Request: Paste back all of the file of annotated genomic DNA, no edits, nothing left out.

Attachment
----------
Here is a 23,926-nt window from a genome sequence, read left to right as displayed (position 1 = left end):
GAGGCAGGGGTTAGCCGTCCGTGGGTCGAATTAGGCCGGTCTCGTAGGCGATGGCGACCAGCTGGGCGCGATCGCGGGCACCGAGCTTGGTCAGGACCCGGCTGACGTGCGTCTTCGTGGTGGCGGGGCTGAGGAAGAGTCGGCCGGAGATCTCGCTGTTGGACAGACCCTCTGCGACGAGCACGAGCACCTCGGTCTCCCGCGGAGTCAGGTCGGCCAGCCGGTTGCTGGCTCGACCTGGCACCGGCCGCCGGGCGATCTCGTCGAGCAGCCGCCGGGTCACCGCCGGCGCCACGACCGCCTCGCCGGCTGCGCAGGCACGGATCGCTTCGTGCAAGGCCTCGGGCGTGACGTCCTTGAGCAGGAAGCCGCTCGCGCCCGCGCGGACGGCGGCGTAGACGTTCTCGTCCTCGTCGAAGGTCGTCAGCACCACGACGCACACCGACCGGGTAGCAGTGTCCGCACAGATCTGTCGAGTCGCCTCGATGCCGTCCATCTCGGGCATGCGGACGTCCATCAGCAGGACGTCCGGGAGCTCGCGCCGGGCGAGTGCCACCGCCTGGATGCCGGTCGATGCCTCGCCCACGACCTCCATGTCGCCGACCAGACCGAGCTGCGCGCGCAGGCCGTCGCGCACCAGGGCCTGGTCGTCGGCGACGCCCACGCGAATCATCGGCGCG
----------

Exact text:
Here is a 23,926-nt window from a genome sequence, read left to right as displayed (position 1 = left end):
GAGGCAGGGGTTAGCCGTCCGTGGGTCGAATTAGGCCGGTCTCGTAGGCGATGGCGACCAGCTGGGCGCGATCGCGGGCACCGAGCTTGGTCAGGACCCGGCTGACGTGCGTCTTCGTGGTGGCGGGGCTGAGGAAGAGTCGGCCGGAGATCTCGCTGTTGGACAGACCCTCTGCGACGAGCACGAGCACCTCGGTCTCCCGCGGAGTCAGGTCGGCCAGCCGGTTGCTGGCTCGACCTGGCACCGGCCGCCGGGCGATCTCGTCGAGCAGCCGCCGGGTCACCGCCGGCGCCACGACCGCCTCGCCGGCTGCGCAGGCACGGATCGCTTCGTGCAAGGCCTCGGGCGTGACGTCCTTGAGCAGGAAGCCGCTCGCGCCCGCGCGGACGGCGGCGTAGACGTTCTCGTCCTCGTCGAAGGTCGTCAGCACCACGACGCACACCGACCGGGTAGCAGTGTCCGCACAGATCTGTCGAGTCGCCTCGATGCCGTCCATCTCGGGCATGCGGACGTCCATCAGCAGGACGTCCGGGAGCTCGCGCCGGGCGAGTGCCACCGCCTGGATGCCGGTCGATGCCTCGCCCACGACCTCCATGTCGCCGACCAGACCGAGCTGCGCGCGCAGGCCGTCGCGCACCAGGGCCTGGTCGTCGGCGACGCCCACGCGAATCATCGGCGCG